The ability of 300,000 school governors to carry out their work has been called into question by a confidential document, drawn up by education department officials.
The 25-page paper comes at a time of increasing concern about governors' role in a number of high-profile cases involving problems of indiscipline. There is also concern about an increase in management disputes between school heads and governing bodies.
Among the "weaknesses" of the present situation the paper lists governor overload; the poor quality or unrepresentative make-up of some governing bodies; reluctance to take on "the more arduous role of chairman", and governors' unwillingness to tackle serious poor leadership by the head or a teacher's competence.
Governing bodies find cutting budgets, sacking staff and handling appeals difficult and stressful, it says.
The paper also highlights the lack of trust between many heads and governors. Without trust their relationship would be "vulnerable on sensitive issues such as exclusions or the setting of headteacher performance pay," it says.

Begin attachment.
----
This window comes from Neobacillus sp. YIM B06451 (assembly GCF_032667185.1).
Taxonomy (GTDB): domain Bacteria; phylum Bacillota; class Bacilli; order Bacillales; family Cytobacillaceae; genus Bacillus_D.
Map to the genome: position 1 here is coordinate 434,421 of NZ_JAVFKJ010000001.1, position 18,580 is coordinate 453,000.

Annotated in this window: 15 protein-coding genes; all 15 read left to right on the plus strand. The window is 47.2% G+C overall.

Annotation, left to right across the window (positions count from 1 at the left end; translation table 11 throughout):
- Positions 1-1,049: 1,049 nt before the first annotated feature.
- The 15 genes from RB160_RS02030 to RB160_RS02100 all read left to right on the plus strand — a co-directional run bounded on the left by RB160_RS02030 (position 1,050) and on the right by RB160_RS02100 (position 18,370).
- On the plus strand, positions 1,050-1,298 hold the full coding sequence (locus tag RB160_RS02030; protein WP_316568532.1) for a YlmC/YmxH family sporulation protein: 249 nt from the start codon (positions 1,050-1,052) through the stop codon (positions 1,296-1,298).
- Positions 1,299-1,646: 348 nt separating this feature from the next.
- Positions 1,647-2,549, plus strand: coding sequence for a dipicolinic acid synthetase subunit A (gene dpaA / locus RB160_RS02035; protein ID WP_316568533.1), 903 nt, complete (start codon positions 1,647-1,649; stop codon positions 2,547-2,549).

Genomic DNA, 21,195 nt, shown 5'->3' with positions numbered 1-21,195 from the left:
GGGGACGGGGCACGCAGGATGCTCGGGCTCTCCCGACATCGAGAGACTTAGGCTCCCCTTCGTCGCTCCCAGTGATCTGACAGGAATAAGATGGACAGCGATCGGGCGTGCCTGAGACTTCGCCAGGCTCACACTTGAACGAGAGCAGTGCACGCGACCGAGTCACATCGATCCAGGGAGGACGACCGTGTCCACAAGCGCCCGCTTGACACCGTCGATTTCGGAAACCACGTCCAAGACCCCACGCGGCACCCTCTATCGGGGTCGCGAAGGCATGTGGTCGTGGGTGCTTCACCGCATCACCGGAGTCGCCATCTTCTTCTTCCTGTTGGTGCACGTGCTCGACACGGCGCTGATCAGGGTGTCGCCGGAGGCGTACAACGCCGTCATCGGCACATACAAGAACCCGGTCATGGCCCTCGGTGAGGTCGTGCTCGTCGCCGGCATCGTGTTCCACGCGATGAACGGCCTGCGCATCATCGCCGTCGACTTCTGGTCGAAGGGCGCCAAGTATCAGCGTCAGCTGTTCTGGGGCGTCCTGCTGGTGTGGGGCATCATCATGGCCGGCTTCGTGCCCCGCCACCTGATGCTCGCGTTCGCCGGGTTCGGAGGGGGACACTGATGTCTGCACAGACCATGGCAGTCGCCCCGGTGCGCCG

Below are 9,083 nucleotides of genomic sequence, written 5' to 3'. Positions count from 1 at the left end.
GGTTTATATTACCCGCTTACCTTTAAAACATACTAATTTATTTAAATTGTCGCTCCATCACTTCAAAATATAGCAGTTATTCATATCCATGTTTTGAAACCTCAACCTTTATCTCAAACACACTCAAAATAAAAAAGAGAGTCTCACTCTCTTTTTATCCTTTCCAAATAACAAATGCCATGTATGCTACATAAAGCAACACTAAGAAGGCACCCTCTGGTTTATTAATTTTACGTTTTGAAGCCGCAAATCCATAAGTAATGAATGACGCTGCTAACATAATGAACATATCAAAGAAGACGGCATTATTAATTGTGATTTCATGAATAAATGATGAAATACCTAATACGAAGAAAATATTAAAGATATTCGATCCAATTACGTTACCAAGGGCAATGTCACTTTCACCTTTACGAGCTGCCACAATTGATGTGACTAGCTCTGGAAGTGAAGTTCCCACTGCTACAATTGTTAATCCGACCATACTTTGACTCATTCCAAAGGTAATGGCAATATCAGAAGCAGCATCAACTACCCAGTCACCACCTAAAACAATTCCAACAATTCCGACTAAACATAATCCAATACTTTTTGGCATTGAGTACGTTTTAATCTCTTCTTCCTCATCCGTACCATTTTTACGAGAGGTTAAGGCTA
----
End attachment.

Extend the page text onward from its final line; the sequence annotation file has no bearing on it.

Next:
It canvasses such ideas as professional clerks, compulsory training for all governors and enabling government officials or local training and enterprise councils to appoint business governors to bolster the governing bodies of LEA schools.
It also examines the case for "fall-back systems" to allow for intervention where governing bodies are not up to the job. It suggests a system of formal warnings by local authorities for schools with serious problems, and the extension of "hit squads" to grant-maintained schools.
The dilemma is how to improve the standard of governing through better recruitment and increased training without frightening off volunteers. The paper recognises that much of the work they do for the education service would otherwise have to be done by paid staff.
Governors organisations are furious that the document has been discussed with chief education officers but not with them.
Walter Ulrich, of the National Association of Governors and Managers, said: "It is liable to cause confusion and resentment to discuss the performance of one partner in the education service with another without giving governors an opportunity to comment."
Leader, page 16